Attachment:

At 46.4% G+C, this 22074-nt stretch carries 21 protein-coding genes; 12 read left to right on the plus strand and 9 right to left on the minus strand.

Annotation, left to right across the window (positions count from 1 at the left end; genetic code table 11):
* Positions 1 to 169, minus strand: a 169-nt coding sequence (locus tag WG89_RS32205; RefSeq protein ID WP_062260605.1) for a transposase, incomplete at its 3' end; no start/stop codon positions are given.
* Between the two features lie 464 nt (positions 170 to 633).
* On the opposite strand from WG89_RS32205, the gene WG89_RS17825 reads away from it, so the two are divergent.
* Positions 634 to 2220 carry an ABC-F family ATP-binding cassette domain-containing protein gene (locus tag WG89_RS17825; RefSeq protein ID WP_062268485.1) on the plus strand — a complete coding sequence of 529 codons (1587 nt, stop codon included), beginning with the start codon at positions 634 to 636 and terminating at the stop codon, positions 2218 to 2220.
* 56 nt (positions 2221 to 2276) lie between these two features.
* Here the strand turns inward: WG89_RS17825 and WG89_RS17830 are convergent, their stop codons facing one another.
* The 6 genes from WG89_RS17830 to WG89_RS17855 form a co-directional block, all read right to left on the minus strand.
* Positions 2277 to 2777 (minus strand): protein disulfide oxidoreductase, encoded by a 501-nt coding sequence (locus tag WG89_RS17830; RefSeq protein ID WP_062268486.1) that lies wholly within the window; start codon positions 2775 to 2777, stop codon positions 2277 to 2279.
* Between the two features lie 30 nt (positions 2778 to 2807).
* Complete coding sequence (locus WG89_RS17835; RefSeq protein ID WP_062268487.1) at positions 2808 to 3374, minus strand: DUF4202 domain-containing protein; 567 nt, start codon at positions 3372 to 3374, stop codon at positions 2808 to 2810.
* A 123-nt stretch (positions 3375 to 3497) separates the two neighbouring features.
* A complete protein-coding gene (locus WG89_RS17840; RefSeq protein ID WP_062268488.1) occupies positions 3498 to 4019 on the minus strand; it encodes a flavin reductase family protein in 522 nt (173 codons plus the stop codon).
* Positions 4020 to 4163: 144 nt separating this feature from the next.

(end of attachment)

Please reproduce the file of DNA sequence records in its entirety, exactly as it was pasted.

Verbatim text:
At 46.4% G+C, this 22074-nt stretch carries 21 protein-coding genes; 12 read left to right on the plus strand and 9 right to left on the minus strand.

Annotation, left to right across the window (positions count from 1 at the left end; genetic code table 11):
* Positions 1 to 169, minus strand: a 169-nt coding sequence (locus tag WG89_RS32205; RefSeq protein ID WP_062260605.1) for a transposase, incomplete at its 3' end; no start/stop codon positions are given.
* Between the two features lie 464 nt (positions 170 to 633).
* On the opposite strand from WG89_RS32205, the gene WG89_RS17825 reads away from it, so the two are divergent.
* Positions 634 to 2220 carry an ABC-F family ATP-binding cassette domain-containing protein gene (locus tag WG89_RS17825; RefSeq protein ID WP_062268485.1) on the plus strand — a complete coding sequence of 529 codons (1587 nt, stop codon included), beginning with the start codon at positions 634 to 636 and terminating at the stop codon, positions 2218 to 2220.
* 56 nt (positions 2221 to 2276) lie between these two features.
* Here the strand turns inward: WG89_RS17825 and WG89_RS17830 are convergent, their stop codons facing one another.
* The 6 genes from WG89_RS17830 to WG89_RS17855 form a co-directional block, all read right to left on the minus strand.
* Positions 2277 to 2777 (minus strand): protein disulfide oxidoreductase, encoded by a 501-nt coding sequence (locus tag WG89_RS17830; RefSeq protein ID WP_062268486.1) that lies wholly within the window; start codon positions 2775 to 2777, stop codon positions 2277 to 2279.
* Between the two features lie 30 nt (positions 2778 to 2807).
* Complete coding sequence (locus WG89_RS17835; RefSeq protein ID WP_062268487.1) at positions 2808 to 3374, minus strand: DUF4202 domain-containing protein; 567 nt, start codon at positions 3372 to 3374, stop codon at positions 2808 to 2810.
* A 123-nt stretch (positions 3375 to 3497) separates the two neighbouring features.
* A complete protein-coding gene (locus WG89_RS17840; RefSeq protein ID WP_062268488.1) occupies positions 3498 to 4019 on the minus strand; it encodes a flavin reductase family protein in 522 nt (173 codons plus the stop codon).
* Positions 4020 to 4163: 144 nt separating this feature from the next.